Apricots can be grown for their fruit (fresh or dried), for their juice, or for making jam and sweets.
Prunus armeniaca is a deciduous tree between 8m and 12m tall, with a trunk up to 40cm in diameter, and a dense canopy.
The leaves are ovate (egg-shaped), 5cm to 9cm long, and 4cm to 8cm wide. The flowers are between 2cm and 4,5cm in diameter, with five white to pinkish petals; they are produced singly or in pairs.
The tree needs a relatively cold winter (between 400 and 600 hours below 7,2°C) for proper dormancy and bud development. It does best under irrigation.
Apricot trees thrive in well-drained loam soils at least 1,5m deep. The recommended intra-row spacing is between 5m and 6m, while interrow spacing should be 4m.
After ploughing the land, use a disc harrow to produce a relatively smooth and well-prepared surface. The planting pits should be about 300mm x 300mm, and 500mm deep.
To avoid shock, plant the young trees when they are in deep dormancy (from mid-June to mid-July). Later planting will result in poor growth.
Fertilisation: Monitor the nutrient levels by carrying out a leaf analysis and soil test. Leaf analysis shows whether the tree has withdrawn the necessary nutrients from the soil.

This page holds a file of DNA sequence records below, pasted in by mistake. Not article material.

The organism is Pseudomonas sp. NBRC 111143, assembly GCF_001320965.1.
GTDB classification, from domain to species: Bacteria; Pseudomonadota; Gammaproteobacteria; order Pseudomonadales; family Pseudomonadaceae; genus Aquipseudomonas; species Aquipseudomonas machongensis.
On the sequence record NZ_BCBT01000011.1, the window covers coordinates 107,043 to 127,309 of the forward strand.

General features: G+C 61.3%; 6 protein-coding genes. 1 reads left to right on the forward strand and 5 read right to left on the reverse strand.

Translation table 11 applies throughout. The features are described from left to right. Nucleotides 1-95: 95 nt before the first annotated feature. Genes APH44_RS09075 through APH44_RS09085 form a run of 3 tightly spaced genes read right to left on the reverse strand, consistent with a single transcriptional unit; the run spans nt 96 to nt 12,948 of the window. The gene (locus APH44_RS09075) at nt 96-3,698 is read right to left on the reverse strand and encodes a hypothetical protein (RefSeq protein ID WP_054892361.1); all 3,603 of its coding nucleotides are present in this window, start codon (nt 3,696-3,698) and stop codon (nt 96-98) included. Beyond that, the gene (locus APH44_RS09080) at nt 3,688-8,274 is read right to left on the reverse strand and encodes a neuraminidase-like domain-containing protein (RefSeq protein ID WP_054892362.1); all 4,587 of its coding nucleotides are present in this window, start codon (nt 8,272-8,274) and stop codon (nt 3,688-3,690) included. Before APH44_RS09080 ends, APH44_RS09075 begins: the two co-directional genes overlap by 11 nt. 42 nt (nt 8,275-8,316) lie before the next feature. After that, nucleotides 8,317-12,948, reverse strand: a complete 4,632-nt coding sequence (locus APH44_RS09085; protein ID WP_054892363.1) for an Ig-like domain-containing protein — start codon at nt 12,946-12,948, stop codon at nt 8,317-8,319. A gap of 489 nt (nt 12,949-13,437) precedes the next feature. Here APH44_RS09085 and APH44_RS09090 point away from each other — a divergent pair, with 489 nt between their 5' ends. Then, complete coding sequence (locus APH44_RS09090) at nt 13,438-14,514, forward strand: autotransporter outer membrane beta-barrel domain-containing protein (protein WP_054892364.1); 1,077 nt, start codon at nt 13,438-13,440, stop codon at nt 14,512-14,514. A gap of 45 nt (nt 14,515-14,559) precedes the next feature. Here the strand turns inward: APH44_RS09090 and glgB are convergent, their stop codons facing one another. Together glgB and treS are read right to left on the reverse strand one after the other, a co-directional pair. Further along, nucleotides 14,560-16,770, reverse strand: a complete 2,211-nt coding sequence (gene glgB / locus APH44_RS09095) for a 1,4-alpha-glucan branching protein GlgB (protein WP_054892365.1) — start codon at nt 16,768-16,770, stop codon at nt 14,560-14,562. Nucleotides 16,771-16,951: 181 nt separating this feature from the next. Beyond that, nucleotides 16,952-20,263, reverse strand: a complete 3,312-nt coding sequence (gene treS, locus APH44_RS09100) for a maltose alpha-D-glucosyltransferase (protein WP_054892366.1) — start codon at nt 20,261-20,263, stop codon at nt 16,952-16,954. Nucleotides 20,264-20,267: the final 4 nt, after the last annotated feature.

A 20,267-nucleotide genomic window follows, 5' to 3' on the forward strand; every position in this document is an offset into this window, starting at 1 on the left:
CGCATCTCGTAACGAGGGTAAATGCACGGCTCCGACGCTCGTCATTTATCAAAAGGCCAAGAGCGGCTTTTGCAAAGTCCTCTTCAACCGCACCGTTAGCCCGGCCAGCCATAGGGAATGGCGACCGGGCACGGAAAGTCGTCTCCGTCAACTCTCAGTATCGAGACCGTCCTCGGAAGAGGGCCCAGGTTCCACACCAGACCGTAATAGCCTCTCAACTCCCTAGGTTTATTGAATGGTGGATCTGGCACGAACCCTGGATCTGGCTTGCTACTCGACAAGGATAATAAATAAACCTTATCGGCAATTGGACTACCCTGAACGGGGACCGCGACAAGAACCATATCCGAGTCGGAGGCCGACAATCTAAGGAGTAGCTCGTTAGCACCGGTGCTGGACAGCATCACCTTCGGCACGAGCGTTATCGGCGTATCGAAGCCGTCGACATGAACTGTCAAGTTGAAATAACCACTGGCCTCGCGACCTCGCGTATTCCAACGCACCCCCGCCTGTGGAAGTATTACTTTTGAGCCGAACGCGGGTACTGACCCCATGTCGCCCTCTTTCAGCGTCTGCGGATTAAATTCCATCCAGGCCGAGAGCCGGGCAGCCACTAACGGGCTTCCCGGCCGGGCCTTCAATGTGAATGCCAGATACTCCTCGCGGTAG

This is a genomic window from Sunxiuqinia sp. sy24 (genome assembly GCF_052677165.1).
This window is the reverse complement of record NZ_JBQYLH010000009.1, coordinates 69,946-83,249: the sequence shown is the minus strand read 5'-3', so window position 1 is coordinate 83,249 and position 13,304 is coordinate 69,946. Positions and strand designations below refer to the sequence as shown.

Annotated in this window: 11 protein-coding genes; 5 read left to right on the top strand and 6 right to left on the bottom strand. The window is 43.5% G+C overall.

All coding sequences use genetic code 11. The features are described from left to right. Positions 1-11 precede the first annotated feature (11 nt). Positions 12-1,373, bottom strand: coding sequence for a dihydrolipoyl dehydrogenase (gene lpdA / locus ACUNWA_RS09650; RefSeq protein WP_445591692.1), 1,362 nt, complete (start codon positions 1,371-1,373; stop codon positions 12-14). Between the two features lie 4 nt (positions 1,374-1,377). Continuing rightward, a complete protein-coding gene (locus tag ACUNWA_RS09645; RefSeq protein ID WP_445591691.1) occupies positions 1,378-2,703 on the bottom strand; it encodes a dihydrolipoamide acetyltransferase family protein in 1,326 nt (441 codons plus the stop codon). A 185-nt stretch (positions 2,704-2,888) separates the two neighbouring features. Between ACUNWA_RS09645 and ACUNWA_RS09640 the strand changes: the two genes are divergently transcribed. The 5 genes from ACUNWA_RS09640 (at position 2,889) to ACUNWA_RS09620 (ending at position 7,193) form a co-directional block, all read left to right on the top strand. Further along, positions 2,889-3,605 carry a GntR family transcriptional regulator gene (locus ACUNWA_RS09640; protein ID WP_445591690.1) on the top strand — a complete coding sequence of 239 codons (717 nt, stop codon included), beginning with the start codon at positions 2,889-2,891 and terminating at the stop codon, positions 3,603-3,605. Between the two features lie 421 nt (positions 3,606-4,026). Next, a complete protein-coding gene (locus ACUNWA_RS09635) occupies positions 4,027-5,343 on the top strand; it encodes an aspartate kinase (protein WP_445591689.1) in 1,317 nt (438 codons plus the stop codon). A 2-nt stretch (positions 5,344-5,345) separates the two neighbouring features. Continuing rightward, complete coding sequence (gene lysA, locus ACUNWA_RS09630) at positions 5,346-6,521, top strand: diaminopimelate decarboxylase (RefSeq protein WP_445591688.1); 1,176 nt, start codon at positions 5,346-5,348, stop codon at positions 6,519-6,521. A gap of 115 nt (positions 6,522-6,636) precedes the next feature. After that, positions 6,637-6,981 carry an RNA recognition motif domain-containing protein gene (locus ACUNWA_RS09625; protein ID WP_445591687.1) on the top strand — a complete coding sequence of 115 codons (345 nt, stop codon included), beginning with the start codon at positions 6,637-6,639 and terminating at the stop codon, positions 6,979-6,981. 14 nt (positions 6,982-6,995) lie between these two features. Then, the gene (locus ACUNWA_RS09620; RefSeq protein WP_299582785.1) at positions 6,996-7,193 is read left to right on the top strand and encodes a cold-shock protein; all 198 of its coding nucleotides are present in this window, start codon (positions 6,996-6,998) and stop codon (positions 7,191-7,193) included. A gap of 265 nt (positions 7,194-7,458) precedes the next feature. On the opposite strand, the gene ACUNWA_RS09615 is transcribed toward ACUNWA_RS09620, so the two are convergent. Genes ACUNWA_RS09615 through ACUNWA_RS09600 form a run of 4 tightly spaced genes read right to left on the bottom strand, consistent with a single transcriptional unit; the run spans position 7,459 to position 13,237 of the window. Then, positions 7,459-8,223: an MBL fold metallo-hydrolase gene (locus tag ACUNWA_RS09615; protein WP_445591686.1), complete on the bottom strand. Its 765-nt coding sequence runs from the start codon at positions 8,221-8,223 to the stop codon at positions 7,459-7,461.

If the levels of specific elements are low, use supplements to correct these.
If you choose not to carry out a soil analysis, test the soil pH and apply fertiliser accordingly.
The volume and frequency of irrigation depends on many factors: soil type, water quality, climate, season, type of fruit, age and size of trees, growth phase of the trees, the type of irrigation system used, and whether organic mulch such as straw is used.
Sandy soil has a low water-holding capacity. If your trees are planted in this soil type, apply a small volume of water relatively often. Clay soil has a higher water-holding capacity; thus, apply more water at a time, but less often.
Grass and weeds absorb considerable quantities of nitrogen and water, to the detriment of the trees.
As most of a tree’s feeding roots are in its drip area, keep this area free of annual weeds and grass.
Slash the area between the rows regularly; this will eventually eradicate the aggressive annual weed and grass species, enabling the more acceptable perennial grasses to form a ground cover.
Keep this cover short by mowing it; this will help preserve moisture in the soil and prevent erosion.
The Mediterranean fruitfly (Ceratitis capitata) and Natal fruitfly (Pterandrus rosa) are common pests of this crop.
It is symptomised by numerous cream-coloured maggots inside the fruit.
Another pest is the false codling moth (Cryptophlebia leucotreta). This has a reddish-white worm stage that leaves dark brown frass around the pip of the fruit.
Bacterial canker (Pseudomonas syringae), dieback (Eutypa Armeniaca) and crown gall (Agrobacterium tumefaciens) are diseases that occur frequently in the summer rainfall areas.
Unfortunately, very little can be done to control these once they occur in the orchard.
Sources: ‘Apricots’, a fact sheet compiled by the Department of Agriculture; growveg.co.za